In Years Past

In 1913, the Adelphian society of the Unitarian Church in Jamestown entertained about 35 couples at a dancing party in Garage Hall on Monday evening. The hall was prettily decorated in the national colors and flags were used in profusion with bunting and crepe paper. A.C. Bratt’s orchestra furnished an excellent program of dance music beginning at 9 o’clock and continuing until 1 in the morning. Refreshments consisting of punch and wafers were served during the evening.

One of the first of the Wagner-Smith factory investigation commission bills, Assemblyman Edward D. Jackson’s measure, prohibiting night work for women, passed the senate in Albany the previous night and would next go to the governor. During its investigation the Wagner-Smith commission was responsible for revelations which showed in some cases women worked all night while their husbands remained home and looked after the children. The Jackson bill provided that no woman should be employed or permitted to work in any factory in this state before 6 o’clock a.m. or after 10 p.m. of any day.

In 1938, slightly scarred but otherwise not much the worse for wear, the public servants rallied bravely this day from their annual ribbing at the hands of legislative correspondents in Albany. The correspondents pulled no punches as they rollicked through their show, “Sock-a-Bye-Baby,” a burlesque of New York politics and statecraft. With gay music and pointed ditties, the writers parodied the gubernatorial fight in prize ring language and sent Robert H. “Bustem” Jackson out of the scramble feet first, leaving Governor “Herbie” Lehman the “winnah and still champion.” Jackson, despite strenuous conditioning by Manager “Yusell” Roosevelt, never even got into the ring

Lengthy investigation into a nitroglycerin explosion which killed two men and demolished the Eastern Producers Glycerin plant near Bradford, Pa., had failed to throw any light on the cause of the disaster. Dead were Dan H. McQueeney, president of the company and Ralph Mong, shooter for the firm. The blast, which left little of the single story frame factory intact, could have been caused in “one of a hundred different ways,” stated Deputy Coroner George Lull. Between 600 and 800 quarts of prepared explosive probably were in the plant at the time, it was estimated. It was believed nobody else was near the site at the time of the blast. It was believed the men were in the ?making? room of the plant as they had intended to make four runs of more than 250 quarts each of explosive.

In 1963, a snip of a red ribbon at 10 a.m. officially opened Jamestown’s 300-car Main Street Parking Ramp, following a dedication breakfast in the Hotel Jamestown. Approximately 100 businessmen, city and ramp officials attended ceremonies culminating more than three years work in providing central downtown parking in the $800,000 structure. A total of 1,576 cars and more than 6,000 persons wound through the four-level building at a public “drive-through.” Former Mayor Carl F. Sanford, a guest at the ceremonies, said he hoped the ramp project was “not an end but a beginning of future similar projects for the good of this community.”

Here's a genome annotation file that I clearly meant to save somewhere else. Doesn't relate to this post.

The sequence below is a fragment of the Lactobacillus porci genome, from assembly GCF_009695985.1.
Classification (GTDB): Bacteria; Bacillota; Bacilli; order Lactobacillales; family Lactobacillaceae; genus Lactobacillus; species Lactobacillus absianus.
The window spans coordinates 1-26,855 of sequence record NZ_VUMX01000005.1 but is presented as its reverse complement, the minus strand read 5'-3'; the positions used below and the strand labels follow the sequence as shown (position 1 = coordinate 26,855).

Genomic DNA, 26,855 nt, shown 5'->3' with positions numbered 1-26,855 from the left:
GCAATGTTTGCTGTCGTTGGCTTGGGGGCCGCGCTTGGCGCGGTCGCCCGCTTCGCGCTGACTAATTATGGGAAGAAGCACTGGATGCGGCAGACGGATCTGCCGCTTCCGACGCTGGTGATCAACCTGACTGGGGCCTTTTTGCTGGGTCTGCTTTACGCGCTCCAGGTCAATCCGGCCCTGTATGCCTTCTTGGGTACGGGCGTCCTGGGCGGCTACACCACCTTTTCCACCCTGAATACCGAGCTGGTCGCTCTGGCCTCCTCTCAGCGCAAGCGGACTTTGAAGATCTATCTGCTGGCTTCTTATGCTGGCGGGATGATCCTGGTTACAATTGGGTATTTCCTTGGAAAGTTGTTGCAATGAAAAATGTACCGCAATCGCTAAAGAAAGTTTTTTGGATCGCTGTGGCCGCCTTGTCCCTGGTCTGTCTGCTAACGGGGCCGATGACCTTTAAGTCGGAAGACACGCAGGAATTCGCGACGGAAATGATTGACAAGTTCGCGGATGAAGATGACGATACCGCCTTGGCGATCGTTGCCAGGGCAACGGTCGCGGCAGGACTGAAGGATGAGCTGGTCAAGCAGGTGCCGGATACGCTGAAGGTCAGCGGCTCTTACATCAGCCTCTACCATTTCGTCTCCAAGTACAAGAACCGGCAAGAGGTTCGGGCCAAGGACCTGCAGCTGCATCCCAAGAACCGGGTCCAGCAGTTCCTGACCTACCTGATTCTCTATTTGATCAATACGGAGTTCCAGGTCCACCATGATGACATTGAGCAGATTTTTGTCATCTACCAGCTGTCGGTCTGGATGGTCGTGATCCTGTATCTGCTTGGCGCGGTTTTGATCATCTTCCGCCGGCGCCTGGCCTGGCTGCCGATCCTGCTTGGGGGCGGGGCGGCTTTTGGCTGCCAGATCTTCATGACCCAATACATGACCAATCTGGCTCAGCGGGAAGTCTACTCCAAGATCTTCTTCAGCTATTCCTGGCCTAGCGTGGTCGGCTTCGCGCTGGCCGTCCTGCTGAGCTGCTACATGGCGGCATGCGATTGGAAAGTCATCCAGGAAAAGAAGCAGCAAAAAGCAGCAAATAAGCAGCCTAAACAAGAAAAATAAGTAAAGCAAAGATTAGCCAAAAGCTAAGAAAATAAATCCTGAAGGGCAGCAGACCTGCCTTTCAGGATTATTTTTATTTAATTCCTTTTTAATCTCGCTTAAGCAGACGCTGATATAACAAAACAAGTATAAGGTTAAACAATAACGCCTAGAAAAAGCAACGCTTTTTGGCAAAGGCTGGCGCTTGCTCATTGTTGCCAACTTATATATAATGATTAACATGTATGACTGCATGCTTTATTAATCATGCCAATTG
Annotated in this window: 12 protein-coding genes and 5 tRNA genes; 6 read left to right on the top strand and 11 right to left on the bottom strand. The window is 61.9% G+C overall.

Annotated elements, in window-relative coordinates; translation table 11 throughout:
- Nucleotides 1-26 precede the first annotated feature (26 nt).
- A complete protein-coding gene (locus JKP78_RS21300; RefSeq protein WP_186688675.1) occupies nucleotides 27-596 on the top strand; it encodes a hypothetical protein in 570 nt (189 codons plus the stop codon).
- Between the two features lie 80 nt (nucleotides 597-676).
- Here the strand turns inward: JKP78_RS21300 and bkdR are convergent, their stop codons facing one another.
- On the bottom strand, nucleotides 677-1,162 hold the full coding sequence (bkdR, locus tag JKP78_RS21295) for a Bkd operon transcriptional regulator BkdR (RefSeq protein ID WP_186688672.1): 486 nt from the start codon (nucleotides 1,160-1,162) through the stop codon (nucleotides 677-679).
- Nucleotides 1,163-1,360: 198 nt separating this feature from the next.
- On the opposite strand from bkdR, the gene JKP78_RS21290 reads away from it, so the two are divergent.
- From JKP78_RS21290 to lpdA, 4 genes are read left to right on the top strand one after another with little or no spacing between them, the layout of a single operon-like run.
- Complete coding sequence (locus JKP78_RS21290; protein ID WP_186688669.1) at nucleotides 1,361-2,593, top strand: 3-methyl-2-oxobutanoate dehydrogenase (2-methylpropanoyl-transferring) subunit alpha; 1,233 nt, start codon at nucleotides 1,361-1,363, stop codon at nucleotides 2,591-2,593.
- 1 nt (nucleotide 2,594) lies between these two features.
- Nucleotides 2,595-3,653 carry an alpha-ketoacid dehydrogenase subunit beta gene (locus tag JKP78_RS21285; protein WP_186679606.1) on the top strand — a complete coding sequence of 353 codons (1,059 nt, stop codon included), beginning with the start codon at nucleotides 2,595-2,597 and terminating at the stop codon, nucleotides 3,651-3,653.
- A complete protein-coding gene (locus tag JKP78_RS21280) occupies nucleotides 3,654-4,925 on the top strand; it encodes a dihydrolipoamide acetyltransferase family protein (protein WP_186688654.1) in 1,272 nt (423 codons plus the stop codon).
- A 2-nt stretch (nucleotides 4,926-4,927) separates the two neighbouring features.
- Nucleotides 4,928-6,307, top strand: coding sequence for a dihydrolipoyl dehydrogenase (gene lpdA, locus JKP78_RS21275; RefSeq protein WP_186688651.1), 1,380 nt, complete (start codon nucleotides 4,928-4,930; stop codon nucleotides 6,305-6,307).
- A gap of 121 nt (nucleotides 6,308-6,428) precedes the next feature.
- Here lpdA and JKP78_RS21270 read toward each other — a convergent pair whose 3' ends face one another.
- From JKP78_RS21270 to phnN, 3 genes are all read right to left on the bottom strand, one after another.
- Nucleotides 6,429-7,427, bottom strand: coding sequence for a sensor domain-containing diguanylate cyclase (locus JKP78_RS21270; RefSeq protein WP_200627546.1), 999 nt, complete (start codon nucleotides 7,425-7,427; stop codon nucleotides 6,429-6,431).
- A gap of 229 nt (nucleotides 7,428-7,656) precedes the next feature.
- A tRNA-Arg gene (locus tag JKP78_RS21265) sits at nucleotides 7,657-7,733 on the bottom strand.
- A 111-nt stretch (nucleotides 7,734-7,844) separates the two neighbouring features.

Mystery continued to shroud the 18-hour disappearance of a boy who was found at the home of an 87-year-old neighbor in Olean. Approximately 500 persons took part in the hunt for the youngster. Five-year-old John Anderson Jr., walked down the stairs from the second floor of the home of Mrs. John Murphy while her daughter-in-law was talking to her. He had not been mistreated. The boy’s father said he thought his son had been “lured into Mrs. Murphy’s home.” and was “locked in a room while the search was taking place.” The boy had gone to play in the snow Friday after he returned from his morning kindergarten class. His mother reported him missing four hours later.

In 1988, the Albany headquarters of the state Department of Transportation had backed the design of a Route 394 improvement project that included a five-lane segment in West Ellicott. Despite the reaffirmation of the design, Dr. Maurice B. Furlong of the Committee for the Preservation of Route 394 told The Post-Journal, “We’re not going to let them do it. We’re going to the federal highway department. In fact, we already have. We’re meeting with Stan Lundine next week as the next step.”

Gov. Mario Cuomo repeated his pledge not to run for president and called on Democratic candidates to support the man who would take the most delegates into the convention. “Whoever it is, make him the candidate,” Cuomo said. “If Mike Dukakis has 41 percent, get everybody together in a room and say, “Jesse, Gore, Gephardt, you came close, but Mike’s the candidate.” Why is 51 percent the magic number? Let’s pick the guy who’s ahead after California,” Cuomo said at a news conference in his Manhattan office.